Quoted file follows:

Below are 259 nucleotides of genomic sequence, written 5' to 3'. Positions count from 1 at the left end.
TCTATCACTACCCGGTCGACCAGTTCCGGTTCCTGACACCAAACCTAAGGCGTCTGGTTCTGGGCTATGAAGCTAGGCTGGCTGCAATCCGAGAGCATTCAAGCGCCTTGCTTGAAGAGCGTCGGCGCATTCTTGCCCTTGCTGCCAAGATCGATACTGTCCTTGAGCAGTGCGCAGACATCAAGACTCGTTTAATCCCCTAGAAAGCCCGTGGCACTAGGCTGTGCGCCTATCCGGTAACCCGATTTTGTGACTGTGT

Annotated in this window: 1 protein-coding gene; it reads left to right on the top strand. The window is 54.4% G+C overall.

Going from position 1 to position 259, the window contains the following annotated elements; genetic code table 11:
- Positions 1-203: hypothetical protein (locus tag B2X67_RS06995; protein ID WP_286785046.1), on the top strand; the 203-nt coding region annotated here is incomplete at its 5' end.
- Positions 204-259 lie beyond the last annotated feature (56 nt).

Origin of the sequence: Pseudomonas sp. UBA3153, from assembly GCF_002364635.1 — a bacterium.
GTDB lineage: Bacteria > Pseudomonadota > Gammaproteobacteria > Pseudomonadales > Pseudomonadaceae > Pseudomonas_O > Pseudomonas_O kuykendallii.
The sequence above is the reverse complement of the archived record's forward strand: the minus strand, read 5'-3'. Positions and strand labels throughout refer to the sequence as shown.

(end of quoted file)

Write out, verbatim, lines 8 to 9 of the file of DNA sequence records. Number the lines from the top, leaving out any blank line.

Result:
GTDB lineage: Bacteria > Pseudomonadota > Gammaproteobacteria > Pseudomonadales > Pseudomonadaceae > Pseudomonas_O > Pseudomonas_O kuykendallii.
The sequence above is the reverse complement of the archived record's forward strand: the minus strand, read 5'-3'. Positions and strand labels throughout refer to the sequence as shown.